Gaylon Embrey

A spirit of "bigness" prevails today. It is the spirit of the times in which we live. People continue to move from small towns to large cities, school systems consolidate, small businesses give way to large corporations. Quite naturally this trend toward bigness has carried over into the department of religion.

Spiritual greatness is today measured by size. Big churches are automatically assumed to be great churches. Big churches have hit the big time and are learning to "think big". Religious leaders talk of the need for "vision" and quote the words of Solomon, "Where there is no vision the people perish." (Proverbs 29:18) But when they speak of "vision" they do not mean what Solomon meant by the word. They do not refer to revelation from God, or, for that matter, the ability to perceive divine revelation. They refer instead to the ability to conceive, the talent to create, the imagination to invent things of great magnitude, BIG THINGS. As a result of this kind of thinking most everything done in the name of Jesus Christ today is part of some large-scale production. Modern Christianity consists of one momentous occasion after another, special days, great programs, worldwide crusades, international campaigns, giant rallies, etc. Everything is big, big, BIG!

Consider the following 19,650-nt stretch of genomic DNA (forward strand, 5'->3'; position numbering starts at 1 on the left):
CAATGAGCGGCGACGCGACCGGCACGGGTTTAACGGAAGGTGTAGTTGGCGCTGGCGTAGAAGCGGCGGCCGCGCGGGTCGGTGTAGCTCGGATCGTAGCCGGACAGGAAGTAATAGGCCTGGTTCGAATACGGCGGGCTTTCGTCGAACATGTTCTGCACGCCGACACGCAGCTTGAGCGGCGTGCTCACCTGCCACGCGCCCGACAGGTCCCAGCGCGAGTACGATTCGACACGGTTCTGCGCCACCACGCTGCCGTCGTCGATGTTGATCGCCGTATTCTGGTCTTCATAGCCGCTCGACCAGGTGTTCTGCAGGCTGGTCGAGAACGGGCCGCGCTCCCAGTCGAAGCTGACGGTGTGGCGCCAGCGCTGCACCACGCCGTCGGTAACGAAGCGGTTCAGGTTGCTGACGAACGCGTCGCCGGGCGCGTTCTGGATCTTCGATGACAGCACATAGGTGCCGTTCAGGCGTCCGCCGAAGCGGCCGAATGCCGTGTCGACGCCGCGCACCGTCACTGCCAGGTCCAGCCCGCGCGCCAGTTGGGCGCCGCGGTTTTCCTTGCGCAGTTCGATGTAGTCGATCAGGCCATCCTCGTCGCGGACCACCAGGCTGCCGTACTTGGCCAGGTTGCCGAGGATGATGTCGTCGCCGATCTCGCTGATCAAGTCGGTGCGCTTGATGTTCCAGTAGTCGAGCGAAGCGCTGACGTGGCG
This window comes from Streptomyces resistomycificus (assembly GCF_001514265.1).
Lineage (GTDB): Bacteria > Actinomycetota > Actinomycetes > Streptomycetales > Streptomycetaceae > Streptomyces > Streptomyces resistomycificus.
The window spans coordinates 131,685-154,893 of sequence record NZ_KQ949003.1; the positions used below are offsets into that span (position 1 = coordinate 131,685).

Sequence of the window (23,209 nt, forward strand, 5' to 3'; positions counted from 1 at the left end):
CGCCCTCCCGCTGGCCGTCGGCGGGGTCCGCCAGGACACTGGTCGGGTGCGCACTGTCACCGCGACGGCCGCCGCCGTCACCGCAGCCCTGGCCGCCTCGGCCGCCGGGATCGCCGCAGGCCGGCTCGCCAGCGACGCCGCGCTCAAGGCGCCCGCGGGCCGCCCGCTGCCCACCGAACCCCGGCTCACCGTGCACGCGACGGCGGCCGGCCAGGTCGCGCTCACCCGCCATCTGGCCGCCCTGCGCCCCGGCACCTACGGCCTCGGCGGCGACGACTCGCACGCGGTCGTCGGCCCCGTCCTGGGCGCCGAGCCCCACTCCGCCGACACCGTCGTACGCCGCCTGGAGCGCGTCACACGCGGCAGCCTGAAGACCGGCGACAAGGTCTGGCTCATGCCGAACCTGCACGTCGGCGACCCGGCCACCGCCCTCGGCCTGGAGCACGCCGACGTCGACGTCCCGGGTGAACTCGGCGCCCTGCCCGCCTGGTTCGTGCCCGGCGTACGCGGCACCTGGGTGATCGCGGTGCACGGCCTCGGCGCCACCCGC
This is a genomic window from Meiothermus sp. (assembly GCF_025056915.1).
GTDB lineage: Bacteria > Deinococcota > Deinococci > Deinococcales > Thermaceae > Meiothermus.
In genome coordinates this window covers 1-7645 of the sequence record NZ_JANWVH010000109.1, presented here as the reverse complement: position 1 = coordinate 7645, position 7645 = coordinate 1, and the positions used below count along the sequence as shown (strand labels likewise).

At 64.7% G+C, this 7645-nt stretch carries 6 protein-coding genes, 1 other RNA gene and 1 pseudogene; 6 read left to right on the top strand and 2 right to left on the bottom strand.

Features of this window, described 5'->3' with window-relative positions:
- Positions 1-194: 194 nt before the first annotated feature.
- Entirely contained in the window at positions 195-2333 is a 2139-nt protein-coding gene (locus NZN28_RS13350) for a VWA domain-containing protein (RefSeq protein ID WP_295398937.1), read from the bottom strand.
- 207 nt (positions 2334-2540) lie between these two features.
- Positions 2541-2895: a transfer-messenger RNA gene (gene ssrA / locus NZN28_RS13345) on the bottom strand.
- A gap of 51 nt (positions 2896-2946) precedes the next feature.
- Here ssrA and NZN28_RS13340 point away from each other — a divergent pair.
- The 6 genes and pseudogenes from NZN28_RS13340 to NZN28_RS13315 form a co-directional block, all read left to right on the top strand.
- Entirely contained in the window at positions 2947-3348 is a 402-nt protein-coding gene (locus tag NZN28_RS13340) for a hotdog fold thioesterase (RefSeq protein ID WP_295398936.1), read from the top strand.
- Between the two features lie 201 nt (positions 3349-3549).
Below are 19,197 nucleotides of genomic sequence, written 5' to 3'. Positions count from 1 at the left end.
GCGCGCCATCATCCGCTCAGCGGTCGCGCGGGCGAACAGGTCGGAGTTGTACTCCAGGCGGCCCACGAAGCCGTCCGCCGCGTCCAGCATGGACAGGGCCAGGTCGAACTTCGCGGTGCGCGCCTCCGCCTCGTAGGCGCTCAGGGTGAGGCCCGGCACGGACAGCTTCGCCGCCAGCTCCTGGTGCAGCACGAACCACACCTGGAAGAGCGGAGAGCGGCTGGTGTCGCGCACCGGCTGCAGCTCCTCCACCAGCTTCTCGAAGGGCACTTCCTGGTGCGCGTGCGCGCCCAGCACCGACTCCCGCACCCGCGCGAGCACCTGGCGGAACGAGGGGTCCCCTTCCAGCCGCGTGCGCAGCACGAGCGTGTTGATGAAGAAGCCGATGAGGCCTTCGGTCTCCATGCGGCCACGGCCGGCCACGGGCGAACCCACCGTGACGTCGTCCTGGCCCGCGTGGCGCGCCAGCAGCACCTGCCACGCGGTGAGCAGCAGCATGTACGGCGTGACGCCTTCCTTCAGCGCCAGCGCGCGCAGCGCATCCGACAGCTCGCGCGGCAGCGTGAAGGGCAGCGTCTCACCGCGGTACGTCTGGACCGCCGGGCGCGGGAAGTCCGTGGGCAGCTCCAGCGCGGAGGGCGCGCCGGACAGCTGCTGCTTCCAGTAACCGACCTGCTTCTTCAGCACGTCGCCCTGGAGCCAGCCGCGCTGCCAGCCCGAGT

The psychology behind all this is not difficult to see. Even the deadest church member can be temporarily worked up by means of a spiritual "spectacular," whereas an everyday practice of the faith of Christ might not interest him in the least. Knowing this, religious leaders devise their various extravaganzas. The purpose is to generate enthusiasm and activity among professing believers. Unfortunately the strategy never really works. It succeeds in creating extra interest alright, but only a very artificial kind that quickly fades with the lights. Then other, larger, more fascinating adventures must be offered.

The point is simply this: Nobody seems to want to do anything "little" anymore. As in the days of Zechariah men despise "the day of small things." The bigger the better is the popular approach, and so much so that any spiritual endeavor that cannot be described with glowing adjectives denoting bigness has little chance of acceptance or success.

Personally I believe this approach is fundamentally unsound and antagonistic to the divine faith taught in the New Testament. Certainly it is opposed to the spirit of personal, constant, consistent, daily practice of righteousness. The early Christians ministered daily to the needs of the indigent (Acts 6:1), preached Christ daily both in public and in private (Acts 5:42), searched the Scripture daily (Acts 17:11), exhorted one another daily (Heb. 3:13); and, as a result, converted sinners daily to the Lord (Acts 2:47). A faith such as this is not appealing to many folks today, for obvious reasons. It is not big enough, it does not make headlines; it does not provide a source for human glory resulting from world-shaking accomplishments. All a faith like this does is execute the will of God on earth, which is what really counts. It may seem small and insignificant to "big thinkers," but surely it is a faith big enough to save us.